This book is a laudatory account of the actions of the First Bengal Brigade, commanded by Colonel Robert Henry Sale (1782−1845), in the First Anglo-Afghan War (1838−42). The war began in June 1838 when the British launched an invasion of Afghanistan from India with the aim of overthrowing its ruler, the amir, Dōst Moḥammad Khān, and replacing him with the supposedly pro-British former ruler Shah Shujāʻ. Sale’s brigade fought its way into the country and helped to install Shah Shujāʻ as ruler in Jalalabad. Dōst Moḥammad fled ...
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Campaign of the Indus: In a Series of Letters from an Officer of the Bombay Division
Campaign of the Indus: In a Series of Letters from an Officer of the Bombay Division is a privately published collection of letters, written by Lieutenant T.W. Holdsworth between November 27, 1838, and April 21, 1840. Holdsworth’s division was part of the Anglo-Indian force that invaded Afghanistan during the First Anglo-Afghan War of 1839–42. Most of the letters are addressed to Holdsworth’s father, A.H. Holdsworth, who wrote the introduction and edited and published the book. The introduction sketches some of the history of Afghanistan, from ...
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Moslem Egypt and Christian Abyssinia; Or, Military Service Under the Khedive, in his Provinces and Beyond their Borders, as Experienced by the American Staff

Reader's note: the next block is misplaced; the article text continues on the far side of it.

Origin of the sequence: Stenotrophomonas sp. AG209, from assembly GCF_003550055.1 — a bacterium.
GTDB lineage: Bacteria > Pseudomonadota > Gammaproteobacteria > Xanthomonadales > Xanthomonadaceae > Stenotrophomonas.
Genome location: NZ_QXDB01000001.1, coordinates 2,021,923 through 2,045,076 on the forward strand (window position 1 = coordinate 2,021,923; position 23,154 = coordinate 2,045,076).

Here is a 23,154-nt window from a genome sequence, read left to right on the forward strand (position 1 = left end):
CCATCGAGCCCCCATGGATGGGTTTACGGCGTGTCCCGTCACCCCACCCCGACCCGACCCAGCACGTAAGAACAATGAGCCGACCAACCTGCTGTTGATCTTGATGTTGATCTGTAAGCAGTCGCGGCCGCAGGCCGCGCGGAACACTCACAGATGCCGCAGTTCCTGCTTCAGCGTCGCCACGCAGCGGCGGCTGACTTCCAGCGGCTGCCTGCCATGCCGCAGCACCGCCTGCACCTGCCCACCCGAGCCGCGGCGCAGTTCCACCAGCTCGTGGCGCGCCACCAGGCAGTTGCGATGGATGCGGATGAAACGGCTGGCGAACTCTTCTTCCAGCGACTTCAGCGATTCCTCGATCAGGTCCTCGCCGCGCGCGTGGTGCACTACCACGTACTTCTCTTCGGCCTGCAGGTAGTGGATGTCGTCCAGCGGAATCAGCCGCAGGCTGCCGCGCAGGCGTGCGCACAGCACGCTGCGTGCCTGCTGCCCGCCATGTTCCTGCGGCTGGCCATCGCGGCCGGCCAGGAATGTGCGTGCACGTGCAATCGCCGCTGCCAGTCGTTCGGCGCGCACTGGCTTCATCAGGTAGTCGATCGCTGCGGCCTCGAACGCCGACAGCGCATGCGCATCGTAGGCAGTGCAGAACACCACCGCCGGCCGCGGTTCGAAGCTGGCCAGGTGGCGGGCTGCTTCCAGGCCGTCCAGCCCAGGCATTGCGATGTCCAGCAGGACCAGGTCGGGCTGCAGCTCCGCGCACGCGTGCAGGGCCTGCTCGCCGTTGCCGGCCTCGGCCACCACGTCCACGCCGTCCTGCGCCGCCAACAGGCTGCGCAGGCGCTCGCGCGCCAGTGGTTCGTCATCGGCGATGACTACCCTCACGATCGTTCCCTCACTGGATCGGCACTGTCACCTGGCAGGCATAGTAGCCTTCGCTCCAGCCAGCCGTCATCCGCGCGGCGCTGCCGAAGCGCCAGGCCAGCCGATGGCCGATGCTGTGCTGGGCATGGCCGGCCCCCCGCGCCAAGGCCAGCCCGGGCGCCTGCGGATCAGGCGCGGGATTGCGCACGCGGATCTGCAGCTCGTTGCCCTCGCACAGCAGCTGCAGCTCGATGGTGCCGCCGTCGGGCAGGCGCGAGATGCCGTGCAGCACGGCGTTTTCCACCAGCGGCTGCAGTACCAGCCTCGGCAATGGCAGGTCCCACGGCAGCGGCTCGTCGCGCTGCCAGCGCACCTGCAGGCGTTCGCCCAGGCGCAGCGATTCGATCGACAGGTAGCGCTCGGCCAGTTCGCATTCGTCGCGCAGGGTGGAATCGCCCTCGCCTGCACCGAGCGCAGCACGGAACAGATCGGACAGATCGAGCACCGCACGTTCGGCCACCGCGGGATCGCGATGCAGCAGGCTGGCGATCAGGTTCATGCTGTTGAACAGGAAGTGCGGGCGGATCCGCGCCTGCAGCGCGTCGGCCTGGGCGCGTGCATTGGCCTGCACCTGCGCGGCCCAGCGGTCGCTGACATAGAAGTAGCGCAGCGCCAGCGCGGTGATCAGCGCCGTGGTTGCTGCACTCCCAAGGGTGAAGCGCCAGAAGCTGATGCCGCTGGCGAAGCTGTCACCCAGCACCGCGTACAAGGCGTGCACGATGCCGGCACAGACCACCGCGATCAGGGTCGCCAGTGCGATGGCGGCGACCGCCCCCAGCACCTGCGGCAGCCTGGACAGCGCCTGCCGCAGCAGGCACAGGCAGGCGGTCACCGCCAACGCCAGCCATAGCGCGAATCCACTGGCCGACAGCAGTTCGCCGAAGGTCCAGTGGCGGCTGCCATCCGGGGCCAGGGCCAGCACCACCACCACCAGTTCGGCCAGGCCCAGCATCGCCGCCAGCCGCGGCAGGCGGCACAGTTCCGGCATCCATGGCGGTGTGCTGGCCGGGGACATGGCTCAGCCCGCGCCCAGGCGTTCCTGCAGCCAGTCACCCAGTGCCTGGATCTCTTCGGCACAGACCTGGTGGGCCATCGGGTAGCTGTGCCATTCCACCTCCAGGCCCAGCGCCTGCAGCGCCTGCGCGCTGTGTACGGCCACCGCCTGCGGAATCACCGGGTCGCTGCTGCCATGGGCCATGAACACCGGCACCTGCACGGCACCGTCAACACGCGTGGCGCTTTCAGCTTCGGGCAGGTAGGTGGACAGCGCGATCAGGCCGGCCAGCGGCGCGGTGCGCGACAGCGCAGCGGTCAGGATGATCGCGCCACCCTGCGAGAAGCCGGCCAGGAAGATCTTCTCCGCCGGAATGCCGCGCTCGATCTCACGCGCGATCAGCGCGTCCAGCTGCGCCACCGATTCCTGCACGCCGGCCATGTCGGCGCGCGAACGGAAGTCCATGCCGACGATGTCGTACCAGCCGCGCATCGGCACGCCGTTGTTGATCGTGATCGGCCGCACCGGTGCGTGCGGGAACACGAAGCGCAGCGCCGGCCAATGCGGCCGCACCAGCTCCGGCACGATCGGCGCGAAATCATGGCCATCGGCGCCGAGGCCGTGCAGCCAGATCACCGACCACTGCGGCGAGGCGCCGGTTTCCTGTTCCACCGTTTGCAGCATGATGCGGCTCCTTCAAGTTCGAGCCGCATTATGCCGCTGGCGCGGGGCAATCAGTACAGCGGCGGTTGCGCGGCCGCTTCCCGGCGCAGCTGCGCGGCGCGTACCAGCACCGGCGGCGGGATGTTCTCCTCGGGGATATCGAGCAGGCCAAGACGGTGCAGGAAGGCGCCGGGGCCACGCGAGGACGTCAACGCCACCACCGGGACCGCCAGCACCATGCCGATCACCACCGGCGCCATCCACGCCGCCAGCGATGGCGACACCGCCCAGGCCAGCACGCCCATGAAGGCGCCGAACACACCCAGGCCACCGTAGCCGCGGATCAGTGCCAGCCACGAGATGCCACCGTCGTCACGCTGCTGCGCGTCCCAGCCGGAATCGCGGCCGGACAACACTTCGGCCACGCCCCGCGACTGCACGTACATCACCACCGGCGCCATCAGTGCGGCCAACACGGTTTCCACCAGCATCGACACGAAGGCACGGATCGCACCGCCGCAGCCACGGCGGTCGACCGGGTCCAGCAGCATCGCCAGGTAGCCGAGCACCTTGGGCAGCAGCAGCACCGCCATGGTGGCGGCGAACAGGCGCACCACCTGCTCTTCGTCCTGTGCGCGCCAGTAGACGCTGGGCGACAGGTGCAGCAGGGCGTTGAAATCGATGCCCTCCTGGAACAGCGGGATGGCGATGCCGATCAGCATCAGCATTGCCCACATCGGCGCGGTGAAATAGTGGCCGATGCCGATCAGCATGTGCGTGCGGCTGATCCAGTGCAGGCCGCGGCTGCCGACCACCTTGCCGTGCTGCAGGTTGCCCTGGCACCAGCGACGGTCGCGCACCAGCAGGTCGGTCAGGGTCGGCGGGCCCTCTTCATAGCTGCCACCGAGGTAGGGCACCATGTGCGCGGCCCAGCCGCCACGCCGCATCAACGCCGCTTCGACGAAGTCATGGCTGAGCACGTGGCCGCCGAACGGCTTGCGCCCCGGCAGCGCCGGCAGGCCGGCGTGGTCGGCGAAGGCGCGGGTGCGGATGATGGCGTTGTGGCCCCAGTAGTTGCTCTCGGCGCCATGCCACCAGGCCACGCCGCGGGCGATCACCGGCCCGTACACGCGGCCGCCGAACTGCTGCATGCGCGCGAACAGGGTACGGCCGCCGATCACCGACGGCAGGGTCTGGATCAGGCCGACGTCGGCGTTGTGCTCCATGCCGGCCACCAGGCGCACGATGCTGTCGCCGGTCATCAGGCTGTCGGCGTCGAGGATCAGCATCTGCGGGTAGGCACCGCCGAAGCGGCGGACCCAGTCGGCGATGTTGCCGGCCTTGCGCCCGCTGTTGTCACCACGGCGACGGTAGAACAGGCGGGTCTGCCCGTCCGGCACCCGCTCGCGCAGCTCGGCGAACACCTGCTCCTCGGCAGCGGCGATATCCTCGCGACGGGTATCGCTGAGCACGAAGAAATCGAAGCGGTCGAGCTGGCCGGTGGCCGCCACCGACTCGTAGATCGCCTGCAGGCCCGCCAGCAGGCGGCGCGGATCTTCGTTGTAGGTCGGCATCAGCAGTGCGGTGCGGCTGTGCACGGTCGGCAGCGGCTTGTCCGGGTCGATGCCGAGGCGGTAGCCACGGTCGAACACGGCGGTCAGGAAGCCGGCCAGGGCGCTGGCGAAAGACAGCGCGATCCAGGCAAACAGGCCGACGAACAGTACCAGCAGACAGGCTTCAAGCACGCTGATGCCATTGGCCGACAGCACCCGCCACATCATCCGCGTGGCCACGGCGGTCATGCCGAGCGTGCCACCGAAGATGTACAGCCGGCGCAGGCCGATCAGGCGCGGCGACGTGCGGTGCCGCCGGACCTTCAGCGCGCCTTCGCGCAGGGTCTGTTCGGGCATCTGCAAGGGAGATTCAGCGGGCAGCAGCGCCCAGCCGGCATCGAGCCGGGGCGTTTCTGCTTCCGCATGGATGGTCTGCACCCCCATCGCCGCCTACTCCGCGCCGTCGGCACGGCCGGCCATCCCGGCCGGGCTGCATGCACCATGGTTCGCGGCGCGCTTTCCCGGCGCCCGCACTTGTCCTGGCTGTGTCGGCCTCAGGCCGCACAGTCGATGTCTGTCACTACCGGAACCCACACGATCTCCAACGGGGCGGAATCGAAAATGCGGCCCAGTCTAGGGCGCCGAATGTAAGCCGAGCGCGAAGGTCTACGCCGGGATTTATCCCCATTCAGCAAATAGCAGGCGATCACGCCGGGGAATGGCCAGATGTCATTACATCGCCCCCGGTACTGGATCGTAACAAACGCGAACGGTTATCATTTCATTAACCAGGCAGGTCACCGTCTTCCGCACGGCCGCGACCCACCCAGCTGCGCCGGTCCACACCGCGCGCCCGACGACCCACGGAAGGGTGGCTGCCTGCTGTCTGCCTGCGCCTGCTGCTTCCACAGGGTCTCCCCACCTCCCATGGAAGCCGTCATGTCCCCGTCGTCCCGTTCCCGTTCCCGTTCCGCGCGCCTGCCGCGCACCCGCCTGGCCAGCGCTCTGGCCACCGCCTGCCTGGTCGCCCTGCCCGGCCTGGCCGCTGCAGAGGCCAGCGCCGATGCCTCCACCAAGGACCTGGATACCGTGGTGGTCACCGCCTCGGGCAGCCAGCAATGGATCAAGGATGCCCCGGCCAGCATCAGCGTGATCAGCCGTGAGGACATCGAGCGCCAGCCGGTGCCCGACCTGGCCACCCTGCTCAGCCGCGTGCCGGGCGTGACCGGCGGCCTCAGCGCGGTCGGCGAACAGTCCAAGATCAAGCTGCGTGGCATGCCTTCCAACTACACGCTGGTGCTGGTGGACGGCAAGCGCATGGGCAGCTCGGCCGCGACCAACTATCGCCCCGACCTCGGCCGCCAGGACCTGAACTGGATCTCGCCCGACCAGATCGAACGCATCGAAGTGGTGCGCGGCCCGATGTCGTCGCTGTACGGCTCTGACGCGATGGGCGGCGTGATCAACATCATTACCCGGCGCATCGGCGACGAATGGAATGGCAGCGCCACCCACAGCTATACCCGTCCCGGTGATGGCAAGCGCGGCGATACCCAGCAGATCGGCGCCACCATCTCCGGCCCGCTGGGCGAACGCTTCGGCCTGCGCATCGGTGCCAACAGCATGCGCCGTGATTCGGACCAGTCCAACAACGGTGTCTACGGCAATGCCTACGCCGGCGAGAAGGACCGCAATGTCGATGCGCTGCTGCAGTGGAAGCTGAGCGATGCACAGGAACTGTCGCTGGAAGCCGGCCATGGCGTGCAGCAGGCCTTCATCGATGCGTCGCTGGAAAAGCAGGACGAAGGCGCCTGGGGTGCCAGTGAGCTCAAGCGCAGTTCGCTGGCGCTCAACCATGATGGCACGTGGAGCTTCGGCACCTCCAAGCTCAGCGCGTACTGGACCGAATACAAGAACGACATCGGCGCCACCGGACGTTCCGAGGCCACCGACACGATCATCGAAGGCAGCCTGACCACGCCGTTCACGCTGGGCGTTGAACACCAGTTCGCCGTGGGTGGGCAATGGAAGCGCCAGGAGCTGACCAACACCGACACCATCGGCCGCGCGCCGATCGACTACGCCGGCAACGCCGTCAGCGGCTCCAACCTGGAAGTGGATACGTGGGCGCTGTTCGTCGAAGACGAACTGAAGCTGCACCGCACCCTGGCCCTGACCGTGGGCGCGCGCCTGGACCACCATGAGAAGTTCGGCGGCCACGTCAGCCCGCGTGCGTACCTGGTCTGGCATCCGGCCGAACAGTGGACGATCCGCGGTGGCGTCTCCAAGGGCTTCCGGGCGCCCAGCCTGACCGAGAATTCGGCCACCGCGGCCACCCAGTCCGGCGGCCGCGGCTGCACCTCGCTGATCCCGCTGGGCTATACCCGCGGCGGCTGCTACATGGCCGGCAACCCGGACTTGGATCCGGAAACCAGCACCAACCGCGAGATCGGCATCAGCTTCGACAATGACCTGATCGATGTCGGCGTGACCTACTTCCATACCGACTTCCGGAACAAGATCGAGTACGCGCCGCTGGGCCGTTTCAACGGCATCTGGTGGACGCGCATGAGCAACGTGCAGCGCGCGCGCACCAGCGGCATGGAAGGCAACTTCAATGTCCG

William McEntyre Dye (1831–99) was a graduate of the United States Military Academy, a former colonel in the United States Army, and a veteran of the American Civil War. In late 1873, Dye entered the service of Ismail Pasha, the khedive of Egypt and Sudan, who was recruiting, with the assistance of General William T. Sherman, American officers to serve as advisors in his army. Egypt was at that time formally still part of the Ottoman Empire, but it exercised a high degree of autonomy. Dye served as assistant ...
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Perovsky’s 1839 Campaign to Khiva and the Russian Embassy to Khiva in 1842
Beginning in the early 18th century, tsarist Russia made several unsuccessful attempts to bring under its control the Khanate of Khiva, an independent state in Central Asia that had been ruled since 1511 by successive Uzbek dynasties, except for a period of indirect rule by Persia in 1740–47. By the 1830s, Khiva had become an object of the “Great Game,” the rivalry between Britain and Russia for commercial and strategic dominance in Central Asia. In November 1839, General Vasily Alexeevich Perovsky (1794–1857), commander of the army garrison at ...